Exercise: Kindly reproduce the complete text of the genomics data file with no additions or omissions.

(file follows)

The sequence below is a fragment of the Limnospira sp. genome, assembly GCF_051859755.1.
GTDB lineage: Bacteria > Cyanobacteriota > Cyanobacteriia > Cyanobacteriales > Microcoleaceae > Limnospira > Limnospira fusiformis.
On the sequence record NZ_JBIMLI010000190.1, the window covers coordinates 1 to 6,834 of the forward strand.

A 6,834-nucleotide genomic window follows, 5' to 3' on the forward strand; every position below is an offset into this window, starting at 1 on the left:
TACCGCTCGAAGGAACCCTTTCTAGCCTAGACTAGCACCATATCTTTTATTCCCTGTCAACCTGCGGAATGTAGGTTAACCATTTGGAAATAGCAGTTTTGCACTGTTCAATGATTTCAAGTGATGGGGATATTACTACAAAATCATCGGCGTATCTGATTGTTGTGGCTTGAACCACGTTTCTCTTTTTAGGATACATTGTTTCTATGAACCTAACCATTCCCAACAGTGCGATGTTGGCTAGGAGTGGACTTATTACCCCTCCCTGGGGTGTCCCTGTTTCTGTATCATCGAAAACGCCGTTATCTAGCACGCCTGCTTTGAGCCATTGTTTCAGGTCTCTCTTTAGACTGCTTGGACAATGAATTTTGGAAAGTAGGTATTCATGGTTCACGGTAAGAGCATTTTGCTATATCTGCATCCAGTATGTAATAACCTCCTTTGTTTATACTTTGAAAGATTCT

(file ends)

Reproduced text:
The sequence below is a fragment of the Limnospira sp. genome, assembly GCF_051859755.1.
GTDB lineage: Bacteria > Cyanobacteriota > Cyanobacteriia > Cyanobacteriales > Microcoleaceae > Limnospira > Limnospira fusiformis.
On the sequence record NZ_JBIMLI010000190.1, the window covers coordinates 1 to 6,834 of the forward strand.

A 6,834-nucleotide genomic window follows, 5' to 3' on the forward strand; every position below is an offset into this window, starting at 1 on the left:
TACCGCTCGAAGGAACCCTTTCTAGCCTAGACTAGCACCATATCTTTTATTCCCTGTCAACCTGCGGAATGTAGGTTAACCATTTGGAAATAGCAGTTTTGCACTGTTCAATGATTTCAAGTGATGGGGATATTACTACAAAATCATCGGCGTATCTGATTGTTGTGGCTTGAACCACGTTTCTCTTTTTAGGATACATTGTTTCTATGAACCTAACCATTCCCAACAGTGCGATGTTGGCTAGGAGTGGACTTATTACCCCTCCCTGGGGTGTCCCTGTTTCTGTATCATCGAAAACGCCGTTATCTAGCACGCCTGCTTTGAGCCATTGTTTCAGGTCTCTCTTTAGACTGCTTGGACAATGAATTTTGGAAAGTAGGTATTCATGGTTCACGGTAAGAGCATTTTGCTATATCTGCATCCAGTATGTAATAACCTCCTTTGTTTATACTTTGAAAGATTCT